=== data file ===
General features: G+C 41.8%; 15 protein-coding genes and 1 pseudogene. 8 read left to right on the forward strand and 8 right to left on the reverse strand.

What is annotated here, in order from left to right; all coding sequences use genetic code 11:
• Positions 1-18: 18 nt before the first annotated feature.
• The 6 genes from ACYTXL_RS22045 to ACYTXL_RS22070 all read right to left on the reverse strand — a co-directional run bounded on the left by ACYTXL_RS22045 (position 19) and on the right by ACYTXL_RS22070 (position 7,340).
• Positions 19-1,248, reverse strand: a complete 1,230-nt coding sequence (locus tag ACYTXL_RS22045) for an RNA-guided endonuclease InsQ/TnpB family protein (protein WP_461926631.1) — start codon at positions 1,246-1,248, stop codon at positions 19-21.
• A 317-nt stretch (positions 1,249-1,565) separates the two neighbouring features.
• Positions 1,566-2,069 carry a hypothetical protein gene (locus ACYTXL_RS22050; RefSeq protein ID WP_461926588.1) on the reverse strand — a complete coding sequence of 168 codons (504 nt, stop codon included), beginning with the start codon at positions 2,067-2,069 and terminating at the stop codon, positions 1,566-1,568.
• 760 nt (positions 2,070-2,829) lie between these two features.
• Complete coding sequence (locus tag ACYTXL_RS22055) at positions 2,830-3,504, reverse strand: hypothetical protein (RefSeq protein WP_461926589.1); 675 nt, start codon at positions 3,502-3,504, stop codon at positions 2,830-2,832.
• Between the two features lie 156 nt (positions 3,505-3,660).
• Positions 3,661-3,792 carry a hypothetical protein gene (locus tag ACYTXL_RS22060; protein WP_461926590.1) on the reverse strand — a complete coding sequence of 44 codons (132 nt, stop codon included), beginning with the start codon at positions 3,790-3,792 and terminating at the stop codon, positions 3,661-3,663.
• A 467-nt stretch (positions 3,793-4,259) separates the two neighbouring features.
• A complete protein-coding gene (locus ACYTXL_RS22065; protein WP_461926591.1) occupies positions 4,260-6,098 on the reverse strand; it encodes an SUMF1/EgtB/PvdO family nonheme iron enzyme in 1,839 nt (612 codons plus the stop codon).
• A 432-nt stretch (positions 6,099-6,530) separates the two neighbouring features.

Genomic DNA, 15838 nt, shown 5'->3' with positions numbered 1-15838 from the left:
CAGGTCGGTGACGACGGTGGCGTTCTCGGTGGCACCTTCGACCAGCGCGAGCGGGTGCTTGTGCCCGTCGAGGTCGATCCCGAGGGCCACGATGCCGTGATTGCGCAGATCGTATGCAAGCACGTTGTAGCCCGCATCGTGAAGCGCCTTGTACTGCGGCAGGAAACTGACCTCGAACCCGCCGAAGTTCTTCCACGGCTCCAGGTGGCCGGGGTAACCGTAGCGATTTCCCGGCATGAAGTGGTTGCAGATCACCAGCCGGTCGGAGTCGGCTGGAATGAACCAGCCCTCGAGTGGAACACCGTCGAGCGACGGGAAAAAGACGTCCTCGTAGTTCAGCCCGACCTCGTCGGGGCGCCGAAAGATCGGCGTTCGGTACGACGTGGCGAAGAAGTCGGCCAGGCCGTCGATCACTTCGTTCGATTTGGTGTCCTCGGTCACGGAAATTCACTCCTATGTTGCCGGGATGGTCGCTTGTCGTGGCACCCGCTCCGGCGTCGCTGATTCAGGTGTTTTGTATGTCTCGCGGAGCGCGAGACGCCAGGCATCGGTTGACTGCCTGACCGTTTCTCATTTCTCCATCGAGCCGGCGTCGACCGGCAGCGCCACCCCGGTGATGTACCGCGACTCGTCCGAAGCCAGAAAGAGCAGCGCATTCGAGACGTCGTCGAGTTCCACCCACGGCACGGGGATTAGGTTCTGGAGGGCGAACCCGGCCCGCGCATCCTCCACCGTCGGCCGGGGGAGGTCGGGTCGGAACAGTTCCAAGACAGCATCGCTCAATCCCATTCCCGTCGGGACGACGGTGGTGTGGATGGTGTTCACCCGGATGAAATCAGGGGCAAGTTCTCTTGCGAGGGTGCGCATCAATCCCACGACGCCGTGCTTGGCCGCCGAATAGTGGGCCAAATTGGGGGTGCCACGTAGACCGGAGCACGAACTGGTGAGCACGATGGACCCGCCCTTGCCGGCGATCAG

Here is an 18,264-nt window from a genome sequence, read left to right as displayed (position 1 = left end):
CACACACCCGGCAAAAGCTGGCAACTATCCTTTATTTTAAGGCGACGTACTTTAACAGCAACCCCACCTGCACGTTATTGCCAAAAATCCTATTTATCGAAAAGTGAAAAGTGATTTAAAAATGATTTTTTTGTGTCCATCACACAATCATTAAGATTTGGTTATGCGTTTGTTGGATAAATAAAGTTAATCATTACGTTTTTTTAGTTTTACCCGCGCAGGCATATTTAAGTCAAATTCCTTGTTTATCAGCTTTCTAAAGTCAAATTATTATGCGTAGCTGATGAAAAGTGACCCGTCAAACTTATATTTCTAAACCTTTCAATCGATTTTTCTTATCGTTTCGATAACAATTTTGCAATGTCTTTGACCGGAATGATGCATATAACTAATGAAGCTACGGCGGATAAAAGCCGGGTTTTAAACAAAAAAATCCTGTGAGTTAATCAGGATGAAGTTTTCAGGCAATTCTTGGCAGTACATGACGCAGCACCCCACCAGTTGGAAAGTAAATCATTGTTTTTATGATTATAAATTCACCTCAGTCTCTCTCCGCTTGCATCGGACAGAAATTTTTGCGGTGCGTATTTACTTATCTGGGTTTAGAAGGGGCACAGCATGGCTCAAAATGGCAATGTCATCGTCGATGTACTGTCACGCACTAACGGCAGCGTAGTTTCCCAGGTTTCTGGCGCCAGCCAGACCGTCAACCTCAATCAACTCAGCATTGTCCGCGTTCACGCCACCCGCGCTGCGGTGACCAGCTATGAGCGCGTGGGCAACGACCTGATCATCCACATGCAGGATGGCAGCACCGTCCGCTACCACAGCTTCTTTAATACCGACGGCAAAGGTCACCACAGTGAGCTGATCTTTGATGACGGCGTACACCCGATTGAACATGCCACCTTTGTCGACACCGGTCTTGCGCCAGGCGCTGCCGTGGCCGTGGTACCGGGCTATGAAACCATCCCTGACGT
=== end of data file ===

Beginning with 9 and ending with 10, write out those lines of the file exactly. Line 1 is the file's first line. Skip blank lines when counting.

• Complete coding sequence (locus tag ACYTXL_RS22055) at positions 2,830-3,504, reverse strand: hypothetical protein (RefSeq protein WP_461926589.1); 675 nt, start codon at positions 3,502-3,504, stop codon at positions 2,830-2,832.
• Between the two features lie 156 nt (positions 3,505-3,660).